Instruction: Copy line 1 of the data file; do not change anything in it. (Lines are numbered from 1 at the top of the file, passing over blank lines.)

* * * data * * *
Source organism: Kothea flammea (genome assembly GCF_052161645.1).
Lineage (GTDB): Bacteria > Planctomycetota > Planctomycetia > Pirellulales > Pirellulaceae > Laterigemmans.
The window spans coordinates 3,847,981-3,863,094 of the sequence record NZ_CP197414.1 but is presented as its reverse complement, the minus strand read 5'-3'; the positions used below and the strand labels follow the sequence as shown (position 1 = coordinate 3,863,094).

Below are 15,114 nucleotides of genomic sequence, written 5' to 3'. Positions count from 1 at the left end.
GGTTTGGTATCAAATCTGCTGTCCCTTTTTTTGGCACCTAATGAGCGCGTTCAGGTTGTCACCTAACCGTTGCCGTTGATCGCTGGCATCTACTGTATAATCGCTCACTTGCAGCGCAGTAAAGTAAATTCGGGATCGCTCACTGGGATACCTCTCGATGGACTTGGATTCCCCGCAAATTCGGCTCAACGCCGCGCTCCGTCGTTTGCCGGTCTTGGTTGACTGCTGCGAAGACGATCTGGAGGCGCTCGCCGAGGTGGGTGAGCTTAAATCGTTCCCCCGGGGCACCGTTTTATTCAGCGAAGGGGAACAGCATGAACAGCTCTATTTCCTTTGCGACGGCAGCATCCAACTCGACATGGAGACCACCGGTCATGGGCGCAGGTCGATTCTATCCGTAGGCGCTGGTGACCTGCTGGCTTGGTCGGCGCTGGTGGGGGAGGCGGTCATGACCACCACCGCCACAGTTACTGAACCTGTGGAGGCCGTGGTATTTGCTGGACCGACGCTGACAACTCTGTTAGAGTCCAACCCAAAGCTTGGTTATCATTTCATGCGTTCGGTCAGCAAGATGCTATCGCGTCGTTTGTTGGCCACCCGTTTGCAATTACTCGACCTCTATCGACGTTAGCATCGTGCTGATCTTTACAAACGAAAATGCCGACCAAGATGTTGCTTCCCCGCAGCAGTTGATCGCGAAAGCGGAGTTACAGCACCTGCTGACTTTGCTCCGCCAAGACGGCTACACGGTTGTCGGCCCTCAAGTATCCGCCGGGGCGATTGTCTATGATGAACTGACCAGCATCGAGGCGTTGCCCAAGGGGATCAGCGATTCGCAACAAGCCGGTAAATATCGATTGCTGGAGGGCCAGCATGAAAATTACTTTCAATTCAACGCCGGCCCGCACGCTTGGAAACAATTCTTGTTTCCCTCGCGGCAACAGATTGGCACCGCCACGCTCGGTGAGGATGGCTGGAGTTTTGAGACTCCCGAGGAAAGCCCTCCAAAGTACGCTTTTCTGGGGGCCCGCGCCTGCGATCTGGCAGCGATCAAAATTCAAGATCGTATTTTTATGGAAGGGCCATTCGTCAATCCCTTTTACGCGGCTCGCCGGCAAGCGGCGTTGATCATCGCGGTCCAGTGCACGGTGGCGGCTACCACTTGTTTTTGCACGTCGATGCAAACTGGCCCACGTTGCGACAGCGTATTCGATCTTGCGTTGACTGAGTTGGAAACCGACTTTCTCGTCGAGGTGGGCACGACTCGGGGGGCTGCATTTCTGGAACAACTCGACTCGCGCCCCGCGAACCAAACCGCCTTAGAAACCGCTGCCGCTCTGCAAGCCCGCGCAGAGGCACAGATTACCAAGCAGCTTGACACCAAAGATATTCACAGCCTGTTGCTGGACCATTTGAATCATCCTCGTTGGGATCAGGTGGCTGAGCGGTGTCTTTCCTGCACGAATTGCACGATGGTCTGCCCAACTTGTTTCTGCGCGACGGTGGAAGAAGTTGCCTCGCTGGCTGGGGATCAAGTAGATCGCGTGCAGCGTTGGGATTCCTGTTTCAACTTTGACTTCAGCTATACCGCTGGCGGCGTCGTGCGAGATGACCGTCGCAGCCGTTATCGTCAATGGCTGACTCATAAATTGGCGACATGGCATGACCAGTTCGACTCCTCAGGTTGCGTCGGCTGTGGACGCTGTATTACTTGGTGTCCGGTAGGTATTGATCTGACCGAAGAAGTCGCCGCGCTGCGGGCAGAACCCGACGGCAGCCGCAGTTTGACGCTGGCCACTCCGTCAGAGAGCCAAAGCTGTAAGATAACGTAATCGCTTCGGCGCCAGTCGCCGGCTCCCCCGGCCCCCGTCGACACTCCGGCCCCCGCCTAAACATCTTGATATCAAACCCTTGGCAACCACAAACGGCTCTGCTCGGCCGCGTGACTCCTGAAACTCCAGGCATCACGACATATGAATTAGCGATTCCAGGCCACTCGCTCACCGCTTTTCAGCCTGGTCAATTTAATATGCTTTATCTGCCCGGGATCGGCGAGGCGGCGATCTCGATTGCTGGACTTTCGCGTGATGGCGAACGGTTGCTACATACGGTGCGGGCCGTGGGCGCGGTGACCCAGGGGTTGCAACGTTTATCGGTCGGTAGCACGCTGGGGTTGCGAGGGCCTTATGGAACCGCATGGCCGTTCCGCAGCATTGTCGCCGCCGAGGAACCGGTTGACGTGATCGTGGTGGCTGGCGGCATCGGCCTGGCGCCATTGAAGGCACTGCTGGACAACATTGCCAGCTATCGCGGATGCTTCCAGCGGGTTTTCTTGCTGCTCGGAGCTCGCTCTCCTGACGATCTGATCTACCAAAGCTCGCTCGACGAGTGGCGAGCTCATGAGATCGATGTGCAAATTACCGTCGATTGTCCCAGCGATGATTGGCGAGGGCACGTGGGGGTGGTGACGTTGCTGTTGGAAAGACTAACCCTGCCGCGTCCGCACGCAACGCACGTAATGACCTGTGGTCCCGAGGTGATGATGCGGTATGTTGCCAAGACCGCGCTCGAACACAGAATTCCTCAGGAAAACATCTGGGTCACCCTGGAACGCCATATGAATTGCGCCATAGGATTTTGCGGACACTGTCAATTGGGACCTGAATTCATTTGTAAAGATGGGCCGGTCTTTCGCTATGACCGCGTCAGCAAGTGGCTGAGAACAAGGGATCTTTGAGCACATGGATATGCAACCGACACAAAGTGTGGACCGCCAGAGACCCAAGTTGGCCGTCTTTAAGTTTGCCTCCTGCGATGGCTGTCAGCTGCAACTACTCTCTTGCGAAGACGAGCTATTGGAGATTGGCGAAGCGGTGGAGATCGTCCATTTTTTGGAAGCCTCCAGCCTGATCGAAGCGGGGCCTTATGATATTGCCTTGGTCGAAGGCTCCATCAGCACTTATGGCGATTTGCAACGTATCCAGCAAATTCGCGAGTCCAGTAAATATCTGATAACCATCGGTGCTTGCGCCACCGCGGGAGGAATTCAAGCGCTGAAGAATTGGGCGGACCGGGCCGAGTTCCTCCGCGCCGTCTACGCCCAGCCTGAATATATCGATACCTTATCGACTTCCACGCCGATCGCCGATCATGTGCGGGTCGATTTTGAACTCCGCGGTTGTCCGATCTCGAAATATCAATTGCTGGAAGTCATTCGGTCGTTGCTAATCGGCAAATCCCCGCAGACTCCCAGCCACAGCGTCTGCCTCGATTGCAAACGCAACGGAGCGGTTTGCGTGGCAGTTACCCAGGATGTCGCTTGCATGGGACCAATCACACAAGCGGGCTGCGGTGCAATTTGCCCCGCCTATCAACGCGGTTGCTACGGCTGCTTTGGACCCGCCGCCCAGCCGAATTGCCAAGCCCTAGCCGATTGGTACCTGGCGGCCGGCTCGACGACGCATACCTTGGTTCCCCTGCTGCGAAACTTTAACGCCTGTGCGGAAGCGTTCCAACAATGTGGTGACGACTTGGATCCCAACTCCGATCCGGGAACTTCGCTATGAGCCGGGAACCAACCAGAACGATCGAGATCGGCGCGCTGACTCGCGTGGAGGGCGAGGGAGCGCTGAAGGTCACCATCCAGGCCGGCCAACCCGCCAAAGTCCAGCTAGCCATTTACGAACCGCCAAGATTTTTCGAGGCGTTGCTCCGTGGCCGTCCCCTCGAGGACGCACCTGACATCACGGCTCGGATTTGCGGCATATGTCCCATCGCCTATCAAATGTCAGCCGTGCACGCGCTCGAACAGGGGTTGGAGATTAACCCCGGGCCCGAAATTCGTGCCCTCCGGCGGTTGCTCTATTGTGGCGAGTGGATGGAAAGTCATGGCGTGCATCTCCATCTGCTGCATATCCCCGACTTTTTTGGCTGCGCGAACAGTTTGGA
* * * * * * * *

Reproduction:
Source organism: Kothea flammea (genome assembly GCF_052161645.1).